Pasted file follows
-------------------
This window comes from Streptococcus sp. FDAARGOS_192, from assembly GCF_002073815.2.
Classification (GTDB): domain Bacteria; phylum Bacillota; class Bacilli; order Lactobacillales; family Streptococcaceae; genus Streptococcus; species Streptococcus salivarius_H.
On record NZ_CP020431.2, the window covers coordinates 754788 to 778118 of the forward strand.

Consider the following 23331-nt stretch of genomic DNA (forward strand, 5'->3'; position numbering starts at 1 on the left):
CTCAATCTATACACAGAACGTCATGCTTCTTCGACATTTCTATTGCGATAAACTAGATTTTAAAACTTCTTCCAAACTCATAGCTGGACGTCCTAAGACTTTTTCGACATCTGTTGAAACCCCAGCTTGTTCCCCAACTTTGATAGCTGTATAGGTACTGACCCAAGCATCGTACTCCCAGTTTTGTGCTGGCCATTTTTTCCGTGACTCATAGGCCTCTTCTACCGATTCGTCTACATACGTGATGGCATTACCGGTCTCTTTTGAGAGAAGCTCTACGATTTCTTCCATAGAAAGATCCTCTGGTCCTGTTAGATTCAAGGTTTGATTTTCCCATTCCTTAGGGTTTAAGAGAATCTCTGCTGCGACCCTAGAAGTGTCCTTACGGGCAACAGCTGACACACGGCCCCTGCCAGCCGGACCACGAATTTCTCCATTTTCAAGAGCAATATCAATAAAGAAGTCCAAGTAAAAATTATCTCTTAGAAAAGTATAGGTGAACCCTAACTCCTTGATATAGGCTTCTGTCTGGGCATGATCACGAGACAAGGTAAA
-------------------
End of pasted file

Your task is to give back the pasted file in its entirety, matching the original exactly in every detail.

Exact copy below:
This window comes from Streptococcus sp. FDAARGOS_192, from assembly GCF_002073815.2.
Classification (GTDB): domain Bacteria; phylum Bacillota; class Bacilli; order Lactobacillales; family Streptococcaceae; genus Streptococcus; species Streptococcus salivarius_H.
On record NZ_CP020431.2, the window covers coordinates 754788 to 778118 of the forward strand.

Consider the following 23331-nt stretch of genomic DNA (forward strand, 5'->3'; position numbering starts at 1 on the left):
CTCAATCTATACACAGAACGTCATGCTTCTTCGACATTTCTATTGCGATAAACTAGATTTTAAAACTTCTTCCAAACTCATAGCTGGACGTCCTAAGACTTTTTCGACATCTGTTGAAACCCCAGCTTGTTCCCCAACTTTGATAGCTGTATAGGTACTGACCCAAGCATCGTACTCCCAGTTTTGTGCTGGCCATTTTTTCCGTGACTCATAGGCCTCTTCTACCGATTCGTCTACATACGTGATGGCATTACCGGTCTCTTTTGAGAGAAGCTCTACGATTTCTTCCATAGAAAGATCCTCTGGTCCTGTTAGATTCAAGGTTTGATTTTCCCATTCCTTAGGGTTTAAGAGAATCTCTGCTGCGACCCTAGAAGTGTCCTTACGGGCAACAGCTGACACACGGCCCCTGCCAGCCGGACCACGAATTTCTCCATTTTCAAGAGCAATATCAATAAAGAAGTCCAAGTAAAAATTATCTCTTAGAAAAGTATAGGTGAACCCTAACTCCTTGATATAGGCTTCTGTCTGGGCATGATCACGAGACAAGGTAAA